The last day had one more trip to storage, a trip to drop our luggage at friends in Redwood City, and finally putting the last items out on the curb and closing our door to our beloved flat for the last time 🥲.
But then off to Redwood City by bike and train 😀 it felt so appropriate for our lives in SF
So it’s all hard to believe that all the prep of the past 18 months finally starting to pay off and we are actually on our way to Europe! We’re at SFO now and ready to board our flights to Geneva via Lisbon! The haze of the pandemic still doesn’t make this feel real. Will Europe still be there? Can we enjoy the high points of travel during a pandemic? This has not been easy my friends, but we are doing it: and we’re glad that we can share it all with our great friends….some even in person.
Next Time – the logistics – getting by with a lot of help from our friends!
So one of the first questions everyone asks us about embarking on on vagabond life is “So what’s your plan?” Well, if the past 18 months have taught us anything, it’s that making “plans” is a fools errand in the ongoing pandemic world. So we don’t really have plans, but we’ve done a lot of research on places we’d like to go, but know that most of them are not possible right now, or may not be possible in two weeks….or tomorrow!
So we’ve taken a playbook from the Architects and have a “kit of parts” or travel widgets if you will. Individual ideas that can be implemented based on COVID, floods, fires, locusts, or whatever our unstable planet throws at us. And of course, one scenario is certainly coming back to USA as needed, anytime.
For example, one scenario is to walk the Camino Del Norte in Northern Spain. I had done some pretty detailed planning for this from pre-COVID “plans”, but now is not the time to go to Spain (hot weather + COVID)…so maybe in October or November…or maybe this waits until Spring 2022.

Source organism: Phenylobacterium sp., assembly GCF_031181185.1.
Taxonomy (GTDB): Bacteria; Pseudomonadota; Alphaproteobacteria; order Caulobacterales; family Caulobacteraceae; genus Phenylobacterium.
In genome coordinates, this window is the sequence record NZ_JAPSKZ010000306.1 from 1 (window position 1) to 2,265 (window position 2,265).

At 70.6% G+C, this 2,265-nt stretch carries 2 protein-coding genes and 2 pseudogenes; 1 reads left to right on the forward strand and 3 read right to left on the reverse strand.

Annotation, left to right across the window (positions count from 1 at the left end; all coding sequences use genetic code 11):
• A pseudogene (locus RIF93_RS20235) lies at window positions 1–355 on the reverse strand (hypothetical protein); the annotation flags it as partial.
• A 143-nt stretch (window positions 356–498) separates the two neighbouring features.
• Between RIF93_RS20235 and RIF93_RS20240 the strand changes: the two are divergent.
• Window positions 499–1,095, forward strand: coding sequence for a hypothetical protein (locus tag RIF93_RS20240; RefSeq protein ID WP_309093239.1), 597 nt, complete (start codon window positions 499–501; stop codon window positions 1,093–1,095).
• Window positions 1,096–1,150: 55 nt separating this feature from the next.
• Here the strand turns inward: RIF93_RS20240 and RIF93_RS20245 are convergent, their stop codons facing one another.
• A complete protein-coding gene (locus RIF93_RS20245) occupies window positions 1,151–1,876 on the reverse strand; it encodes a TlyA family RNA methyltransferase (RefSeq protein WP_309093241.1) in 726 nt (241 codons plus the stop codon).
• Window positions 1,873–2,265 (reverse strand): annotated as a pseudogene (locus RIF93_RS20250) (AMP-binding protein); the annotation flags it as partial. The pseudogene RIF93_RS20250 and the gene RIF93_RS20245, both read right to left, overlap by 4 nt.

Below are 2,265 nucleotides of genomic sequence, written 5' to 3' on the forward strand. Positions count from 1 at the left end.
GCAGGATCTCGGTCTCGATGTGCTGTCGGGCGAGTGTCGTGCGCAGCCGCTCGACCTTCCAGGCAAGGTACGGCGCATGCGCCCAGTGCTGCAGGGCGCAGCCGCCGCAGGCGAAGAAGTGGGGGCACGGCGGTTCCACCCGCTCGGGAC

But we do want to get out there and start supporting the businesses that depend on travel and tourism now, so we are determined to move forward with a viable scenario. Currently, a strong scenario for the start of our travels is to cycle tour from our base in eastern France across Switzerland via one of the many national and local bike routes..maybe continuing to Germany, Czech republic, and Austria. (Currently low COVID) And yes, Switzerland has an amazing national and local bike network with interactive maps . (By the way, you may have already figured out that I LOVE MAPS, especially interactive maps 😊)
Another driver of our scenarios are the fact that our Schengen “Visa” allows us to be in the 26 country Schengen zone only 90 days out of any 180 day period, so we need to get out of dodge for awhile as the late fall approaches….possible scenarios…..Morocco/Tunisia, UK/Ireland, Balkans, Romania/Bulgaria, Turkey, and hopefully in 2022, more places in Asia and Africa will be safe enough for responsible travel. For now, we have to watch people suffer through Delta prior to widespread vaccine availability in much of the world, and hope that great organizations that we support such as Medecins Sans Frontieres can help reduce the suffering.
So go forth all into the world with your passion and travel scenarios ready! Just don’t make any plans.